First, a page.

Wednesday, April 30, 2014

Quick Tip - Time Management Through Language Choice

While time is an non-replenish-able resource, and in each day lived, we each get the same amount, we often create challenges to our time ownership, and therefore, our time management, by phrasing things negatively, or in a defeatist fashion.  In order to own, and appreciate, the time we have, please consider the following:
      • Eliminate "I don't have time", "I am so busy" & "I was too busy"
      • Resist saying "You've got too much time on your hands" to others who make activities a priority that are not for you
      • Know that you are not lazy if you choose to relax, rather you are reinvigorating or resetting yourself
      • Strive to have a full calendar, or a full day rather than being "busy"
      • Call before you are late & apologize once
      • Set, use, and request  agendas before attending meetings to avoid "I don't know" as a response to "What are we meeting about?"
      •  "Host" walk-and-talk meetings rather than formal meetings
      • Schedule 15, 20, 30 or 45 minute meetings instead of 60 or 90 minute sessions, and see if you get as much done
      •  Complete "To Do"s immediately, such as passing along cards, or sharing links...not later...time is valuable, so make the most of it!
Time is neither a friend nor a foe, it is not speeding up or slowing down.  Time is relative to our enjoyment in perspective, and yet the same measurable quantity presents each day, so keep language and perspective positioned for success, so that time doesn't feel like it is "getting away from us"!

Tuesday, April 15, 2014

"A well-developed sense of humor is the pole that adds balance to your steps as you walk the tightrope of life."
-  William Arthur Ward  
American Author of Fountains of Faith
(1921 - 1994)

The idea of work-life balance perplexes me, as it implies that work and life are separate, minimally, and possibly in opposition.  For me, and hopefully you, work is a part of life, so the goal of balance is one of Life Balance...period.
Boundaries are not constricting in our lives, rather they are the weights and ways to provide balance. Some of the boundaries I find are well-serving when seeking a life of near balance, while enjoying the challenge of seeking that sense of being well-weighted in our choices, activities, people, and projects are: 

  1. Be selfish...ask yourself "What is in this for me?" and ask "What is the opportunity cost?" before responding with a yes or no, thank you, to a maybes, as maybes create a to-do for later by following up.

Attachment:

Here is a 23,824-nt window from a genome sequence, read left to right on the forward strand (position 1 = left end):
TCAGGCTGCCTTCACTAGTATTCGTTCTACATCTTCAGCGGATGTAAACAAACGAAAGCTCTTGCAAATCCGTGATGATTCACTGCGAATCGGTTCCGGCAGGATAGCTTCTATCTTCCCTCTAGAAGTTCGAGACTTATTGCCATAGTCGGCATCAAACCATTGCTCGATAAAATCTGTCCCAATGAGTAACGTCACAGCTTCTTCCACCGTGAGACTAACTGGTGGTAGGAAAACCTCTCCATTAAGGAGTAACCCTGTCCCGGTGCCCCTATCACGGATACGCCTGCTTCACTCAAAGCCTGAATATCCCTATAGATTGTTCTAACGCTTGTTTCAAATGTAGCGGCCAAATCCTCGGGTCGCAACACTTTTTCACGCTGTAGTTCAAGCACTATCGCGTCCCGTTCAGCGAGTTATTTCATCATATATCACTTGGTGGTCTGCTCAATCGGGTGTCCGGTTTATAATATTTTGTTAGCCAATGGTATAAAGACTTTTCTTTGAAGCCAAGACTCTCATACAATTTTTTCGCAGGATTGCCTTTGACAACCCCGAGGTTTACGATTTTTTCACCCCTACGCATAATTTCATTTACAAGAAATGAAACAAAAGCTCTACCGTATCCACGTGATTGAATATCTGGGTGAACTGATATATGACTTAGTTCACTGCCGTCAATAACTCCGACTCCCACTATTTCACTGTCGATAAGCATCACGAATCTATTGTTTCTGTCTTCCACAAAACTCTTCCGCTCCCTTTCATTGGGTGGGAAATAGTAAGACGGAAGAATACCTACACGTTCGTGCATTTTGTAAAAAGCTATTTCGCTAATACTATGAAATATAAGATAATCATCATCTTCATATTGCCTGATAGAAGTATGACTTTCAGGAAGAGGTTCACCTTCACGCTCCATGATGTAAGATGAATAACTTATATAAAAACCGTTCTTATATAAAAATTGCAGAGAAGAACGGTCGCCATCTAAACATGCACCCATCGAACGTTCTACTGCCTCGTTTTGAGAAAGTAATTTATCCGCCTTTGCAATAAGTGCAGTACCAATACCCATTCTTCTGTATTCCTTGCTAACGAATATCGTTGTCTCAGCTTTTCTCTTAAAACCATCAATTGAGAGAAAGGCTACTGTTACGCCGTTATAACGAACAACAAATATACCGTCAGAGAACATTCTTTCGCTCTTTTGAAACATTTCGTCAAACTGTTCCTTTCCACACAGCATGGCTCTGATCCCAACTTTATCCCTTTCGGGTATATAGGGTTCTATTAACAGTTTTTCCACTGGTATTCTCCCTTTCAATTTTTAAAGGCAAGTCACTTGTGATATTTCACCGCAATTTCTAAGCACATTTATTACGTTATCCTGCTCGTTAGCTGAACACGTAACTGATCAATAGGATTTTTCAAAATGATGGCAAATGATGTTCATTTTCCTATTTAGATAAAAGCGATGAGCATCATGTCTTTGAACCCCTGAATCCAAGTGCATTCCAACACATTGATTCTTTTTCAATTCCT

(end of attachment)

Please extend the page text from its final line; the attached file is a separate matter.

2. Do things you want, without guilt or obligation...or explanation.  Watch your desire to explain, as once we explain, we often excuse ourselves from not explaining in the future, therefore creating a pattern that takes time and energy, and yet provides little in return.
  3. Face fears/worries and address them by really exploring what is holding you back, what could propel you forward, and where you want to go with the fear.  Is this really a fear, or is the language of "afraid" and "fear" making it bigger than it needs to be?
  4. Reinforce behaviors you want repeated with others.  Balance does not come from nagging, criticizing and wishing things were different.  Putting a boundary on yourself that focuses you on the positive not only frees your mind, it clears your mouth from lashing out.
  5. Offer only 2-3 choices for others.  Instead of asking "What do you want to do?", consider "Would you like to go for a run or play tennis Saturday?"
  6. Keep work to one area of your home or home office.  By secluding where work is done, the entire area represents your profession or passion
  7. Set expectations for the amount of  time spent doing things such as lunch, dinner, meetings and even social events.  Knowing your start and end times will allow you to plan smoothly, therefore, creating a plan that has balance for you.
  8. Get rid of the TV in your bedroom.  Bedrooms are for sleeping and other things that have nothing to do with sitcoms, news, or shows.  When the TV is out of your bedroom, you set a boundary and expectation on the room that provides focus without distraction.
  9. Have fun.  Laugh.  Giggle.  Smile.  Make the world a great place for you...and it just may bring joy to others.
  10. Hang out with people who appreciate, utilize and respect your boundaries.  Respect and learn from the balance others display.   
Know that you don't have to do things the same to have a similar appreciation for boundaries and balance, and yet putting things in place, reveling in the feelings and clarity that come from them will encourage more of that behavior, and likely, more experiences that are closer to balance than you've previously yielded in life, and therefore, in work, since that is a part of your life!